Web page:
Chris Matthews, the man who’s spent the last 20-plus years playing Hardball on MSNBC, has bowed out of the talking game. And like Bill O’Reilly and Charlie Rose before him, it looks like the #MeToo movement had a role in his abrupt exit.
After accusations reemerged last week by GQ columnist Lauren Bassett that Matthews made sexist remarks when she was a guest on Hardball in 2016, the host announced he and MSNBC were mutually parting ways.
Bassett asserted that while she sat in a makeup chair preparing for the show, Matthews looked over at her and said, “Why haven’t I fallen in love with you yet?” She went on to say, “When I laughed nervously and said nothing, he followed up to the makeup artist, ‘Keep putting makeup on her, I’ll fall in love with her.’”
This could be the last in a string of inappropriate comments Matthews directed at female guests over the years.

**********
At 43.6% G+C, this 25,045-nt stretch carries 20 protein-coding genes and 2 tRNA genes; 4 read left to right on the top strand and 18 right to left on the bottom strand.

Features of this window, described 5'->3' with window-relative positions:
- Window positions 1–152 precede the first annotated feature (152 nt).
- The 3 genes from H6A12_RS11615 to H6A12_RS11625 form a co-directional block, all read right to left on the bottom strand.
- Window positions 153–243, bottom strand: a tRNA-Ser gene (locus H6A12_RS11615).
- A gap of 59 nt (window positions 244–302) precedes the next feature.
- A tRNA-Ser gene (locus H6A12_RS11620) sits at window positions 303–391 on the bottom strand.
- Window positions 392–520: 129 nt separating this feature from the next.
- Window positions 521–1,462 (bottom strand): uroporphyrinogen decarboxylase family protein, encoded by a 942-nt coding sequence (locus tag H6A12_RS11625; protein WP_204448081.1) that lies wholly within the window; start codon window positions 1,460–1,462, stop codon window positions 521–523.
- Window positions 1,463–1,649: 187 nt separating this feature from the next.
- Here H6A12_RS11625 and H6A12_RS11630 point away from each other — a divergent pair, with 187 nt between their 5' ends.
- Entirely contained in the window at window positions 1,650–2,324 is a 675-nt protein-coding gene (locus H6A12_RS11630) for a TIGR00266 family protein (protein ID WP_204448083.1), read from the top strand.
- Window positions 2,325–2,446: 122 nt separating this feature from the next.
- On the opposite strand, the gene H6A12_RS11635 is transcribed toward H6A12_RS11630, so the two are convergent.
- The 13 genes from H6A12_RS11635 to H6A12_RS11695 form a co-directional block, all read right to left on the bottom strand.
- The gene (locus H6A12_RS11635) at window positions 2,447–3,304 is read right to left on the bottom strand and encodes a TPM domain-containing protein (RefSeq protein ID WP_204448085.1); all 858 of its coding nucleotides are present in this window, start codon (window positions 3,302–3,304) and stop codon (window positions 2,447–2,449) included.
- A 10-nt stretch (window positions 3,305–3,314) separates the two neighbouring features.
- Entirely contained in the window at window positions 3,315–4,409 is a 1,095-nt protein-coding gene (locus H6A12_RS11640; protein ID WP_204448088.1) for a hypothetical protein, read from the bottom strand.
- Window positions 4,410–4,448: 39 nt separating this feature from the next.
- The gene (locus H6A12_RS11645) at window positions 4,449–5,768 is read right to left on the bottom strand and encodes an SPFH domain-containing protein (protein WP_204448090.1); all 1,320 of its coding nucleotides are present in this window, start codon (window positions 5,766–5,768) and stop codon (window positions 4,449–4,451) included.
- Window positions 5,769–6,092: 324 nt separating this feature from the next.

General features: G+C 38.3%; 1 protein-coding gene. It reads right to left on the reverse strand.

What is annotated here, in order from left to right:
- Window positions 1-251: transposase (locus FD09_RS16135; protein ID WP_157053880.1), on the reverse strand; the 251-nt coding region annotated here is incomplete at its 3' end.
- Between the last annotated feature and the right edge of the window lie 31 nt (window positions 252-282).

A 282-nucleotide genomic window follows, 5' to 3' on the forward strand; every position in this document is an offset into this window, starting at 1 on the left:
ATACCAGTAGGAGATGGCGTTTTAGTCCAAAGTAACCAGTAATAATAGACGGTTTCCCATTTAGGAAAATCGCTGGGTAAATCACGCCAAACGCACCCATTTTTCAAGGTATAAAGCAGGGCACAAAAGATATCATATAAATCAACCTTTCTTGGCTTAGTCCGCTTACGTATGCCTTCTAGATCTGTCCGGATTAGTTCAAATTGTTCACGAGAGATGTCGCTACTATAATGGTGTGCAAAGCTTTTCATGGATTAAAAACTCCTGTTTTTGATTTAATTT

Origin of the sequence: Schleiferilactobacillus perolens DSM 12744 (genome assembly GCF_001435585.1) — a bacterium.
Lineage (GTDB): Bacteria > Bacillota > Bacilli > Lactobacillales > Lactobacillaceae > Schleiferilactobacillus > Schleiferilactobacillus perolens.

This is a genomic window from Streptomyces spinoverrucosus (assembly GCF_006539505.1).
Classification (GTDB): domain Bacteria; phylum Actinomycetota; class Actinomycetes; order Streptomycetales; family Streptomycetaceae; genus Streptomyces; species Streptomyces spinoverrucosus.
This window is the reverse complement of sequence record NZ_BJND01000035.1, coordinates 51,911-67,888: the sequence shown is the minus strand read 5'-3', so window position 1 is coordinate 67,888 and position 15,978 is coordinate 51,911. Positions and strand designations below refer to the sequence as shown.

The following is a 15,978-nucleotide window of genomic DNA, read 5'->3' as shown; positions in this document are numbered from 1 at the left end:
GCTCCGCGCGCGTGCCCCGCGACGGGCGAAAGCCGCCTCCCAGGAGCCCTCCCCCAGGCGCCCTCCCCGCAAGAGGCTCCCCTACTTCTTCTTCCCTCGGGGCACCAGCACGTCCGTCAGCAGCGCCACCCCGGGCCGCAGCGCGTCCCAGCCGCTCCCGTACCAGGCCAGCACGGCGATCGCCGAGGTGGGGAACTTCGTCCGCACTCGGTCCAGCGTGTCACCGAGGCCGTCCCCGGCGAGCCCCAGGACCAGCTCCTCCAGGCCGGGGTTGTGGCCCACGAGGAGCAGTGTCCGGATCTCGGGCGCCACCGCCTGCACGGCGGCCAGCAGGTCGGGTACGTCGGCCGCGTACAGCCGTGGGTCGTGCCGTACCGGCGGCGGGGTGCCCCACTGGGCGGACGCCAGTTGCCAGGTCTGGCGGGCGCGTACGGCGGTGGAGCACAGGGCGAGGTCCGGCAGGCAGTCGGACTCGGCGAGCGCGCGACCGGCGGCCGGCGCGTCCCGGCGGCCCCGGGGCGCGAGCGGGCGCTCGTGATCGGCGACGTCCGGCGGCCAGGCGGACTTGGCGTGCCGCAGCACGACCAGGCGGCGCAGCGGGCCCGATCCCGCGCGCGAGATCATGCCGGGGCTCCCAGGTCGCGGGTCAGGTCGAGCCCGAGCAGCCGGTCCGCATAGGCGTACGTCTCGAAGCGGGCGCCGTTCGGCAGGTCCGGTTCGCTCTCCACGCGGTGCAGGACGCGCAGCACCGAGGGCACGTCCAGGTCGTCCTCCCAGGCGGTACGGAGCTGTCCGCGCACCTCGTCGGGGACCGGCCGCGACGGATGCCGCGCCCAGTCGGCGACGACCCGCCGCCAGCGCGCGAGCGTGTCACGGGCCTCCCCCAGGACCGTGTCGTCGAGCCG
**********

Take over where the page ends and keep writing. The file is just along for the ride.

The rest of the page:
“Compliments on a woman’s appearance that some men, including me, might have once incorrectly thought were OK, were never OK. Not then and certainly not today,” he said in his resignation signoff Monday night. “For making such comments in the past, I’m sorry.”
Matthews was set to retire following the 2020 presidential election. Bassett’s accusations came on the heels of other controversial comments by the 74-year-old host over the last month, including comparing the early success of Sen. Bernie Sanders, I-Vt., in the presidential campaign to the German blitzkrieg of France in World War II. He also mistook Democratic African American Senate candidate Jaime Harrison of South Carolina for African American Sen. Tim Scott, R-S.C.
Matthews wore a variety of hats over his long career, including serving as former President Jimmy Carter’s speechwriter and chief of staff to former Speaker of the House Tip O’Neill. He was a print journalist for 15 years and ran for Congress in Pennsylvania in 1974. —Megan Basham